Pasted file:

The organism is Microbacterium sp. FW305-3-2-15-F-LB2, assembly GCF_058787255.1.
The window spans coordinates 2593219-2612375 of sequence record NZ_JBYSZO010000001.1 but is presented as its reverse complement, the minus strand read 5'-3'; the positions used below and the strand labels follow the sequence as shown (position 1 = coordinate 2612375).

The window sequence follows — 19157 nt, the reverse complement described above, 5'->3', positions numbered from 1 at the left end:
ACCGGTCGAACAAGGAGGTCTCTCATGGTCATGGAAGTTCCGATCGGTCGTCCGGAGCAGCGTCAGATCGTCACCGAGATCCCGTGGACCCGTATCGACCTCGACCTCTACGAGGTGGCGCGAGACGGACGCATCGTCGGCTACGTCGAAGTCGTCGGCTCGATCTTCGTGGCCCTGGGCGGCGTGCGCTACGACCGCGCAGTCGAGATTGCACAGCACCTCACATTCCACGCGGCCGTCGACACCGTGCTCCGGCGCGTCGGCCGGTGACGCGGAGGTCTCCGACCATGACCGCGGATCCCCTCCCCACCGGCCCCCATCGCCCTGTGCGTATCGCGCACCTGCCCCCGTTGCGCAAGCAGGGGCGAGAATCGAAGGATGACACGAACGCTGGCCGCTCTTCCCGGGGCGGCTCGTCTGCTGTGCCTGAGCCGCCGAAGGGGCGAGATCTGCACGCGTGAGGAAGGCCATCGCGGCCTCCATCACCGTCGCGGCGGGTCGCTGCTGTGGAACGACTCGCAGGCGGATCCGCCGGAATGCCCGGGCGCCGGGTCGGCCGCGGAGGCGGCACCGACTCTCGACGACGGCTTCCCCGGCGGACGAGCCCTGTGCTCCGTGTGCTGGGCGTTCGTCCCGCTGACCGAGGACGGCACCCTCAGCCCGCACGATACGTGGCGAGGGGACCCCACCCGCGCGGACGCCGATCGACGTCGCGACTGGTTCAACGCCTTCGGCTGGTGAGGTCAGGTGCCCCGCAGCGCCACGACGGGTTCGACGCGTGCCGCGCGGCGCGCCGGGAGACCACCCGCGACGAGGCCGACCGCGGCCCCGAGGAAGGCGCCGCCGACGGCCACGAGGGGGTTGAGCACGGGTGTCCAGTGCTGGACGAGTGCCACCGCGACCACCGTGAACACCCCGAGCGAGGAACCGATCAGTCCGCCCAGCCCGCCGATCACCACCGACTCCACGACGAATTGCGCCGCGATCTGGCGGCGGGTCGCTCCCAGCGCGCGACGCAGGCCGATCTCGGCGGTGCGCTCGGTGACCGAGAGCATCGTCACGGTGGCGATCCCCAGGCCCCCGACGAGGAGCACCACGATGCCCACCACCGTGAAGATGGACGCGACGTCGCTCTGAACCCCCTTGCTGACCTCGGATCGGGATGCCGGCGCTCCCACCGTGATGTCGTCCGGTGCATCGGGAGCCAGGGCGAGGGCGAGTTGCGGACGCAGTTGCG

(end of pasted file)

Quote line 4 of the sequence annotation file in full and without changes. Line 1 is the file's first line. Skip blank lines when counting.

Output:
ACCGGTCGAACAAGGAGGTCTCTCATGGTCATGGAAGTTCCGATCGGTCGTCCGGAGCAGCGTCAGATCGTCACCGAGATCCCGTGGACCCGTATCGACCTCGACCTCTACGAGGTGGCGCGAGACGGACGCATCGTCGGCTACGTCGAAGTCGTCGGCTCGATCTTCGTGGCCCTGGGCGGCGTGCGCTACGACCGCGCAGTCGAGATTGCACAGCACCTCACATTCCACGCGGCCGTCGACACCGTGCTCCGGCGCGTCGGCCGGTGACGCGGAGGTCTCCGACCATGACCGCGGATCCCCTCCCCACCGGCCCCCATCGCCCTGTGCGTATCGCGCACCTGCCCCCGTTGCGCAAGCAGGGGCGAGAATCGAAGGATGACACGAACGCTGGCCGCTCTTCCCGGGGCGGCTCGTCTGCTGTGCCTGAGCCGCCGAAGGGGCGAGATCTGCACGCGTGAGGAAGGCCATCGCGGCCTCCATCACCGTCGCGGCGGGTCGCTGCTGTGGAACGACTCGCAGGCGGATCCGCCGGAATGCCCGGGCGCCGGGTCGGCCGCGGAGGCGGCACCGACTCTCGACGACGGCTTCCCCGGCGGACGAGCCCTGTGCTCCGTGTGCTGGGCGTTCGTCCCGCTGACCGAGGACGGCACCCTCAGCCCGCACGATACGTGGCGAGGGGACCCCACCCGCGCGGACGCCGATCGACGTCGCGACTGGTTCAACGCCTTCGGCTGGTGAGGTCAGGTGCCCCGCAGCGCCACGACGGGTTCGACGCGTGCCGCGCGGCGCGCCGGGAGACCACCCGCGACGAGGCCGACCGCGGCCCCGAGGAAGGCGCCGCCGACGGCCACGAGGGGGTTGAGCACGGGTGTCCAGTGCTGGACGAGTGCCACCGCGACCACCGTGAACACCCCGAGCGAGGAACCGATCAGTCCGCCCAGCCCGCCGATCACCACCGACTCCACGACGAATTGCGCCGCGATCTGGCGGCGGGTCGCTCCCAGCGCGCGACGCAGGCCGATCTCGGCGGTGCGCTCGGTGACCGAGAGCATCGTCACGGTGGCGATCCCCAGGCCCCCGACGAGGAGCACCACGATGCCCACCACCGTGAAGATGGACGCGACGTCGCTCTGAACCCCCTTGCTGACCTCGGATCGGGATGCCGGCGCTCCCACCGTGATGTCGTCCGGTGCATCGGGAGCCAGGGCGAGGGCGAGTTGCGGACGCAGTTGCG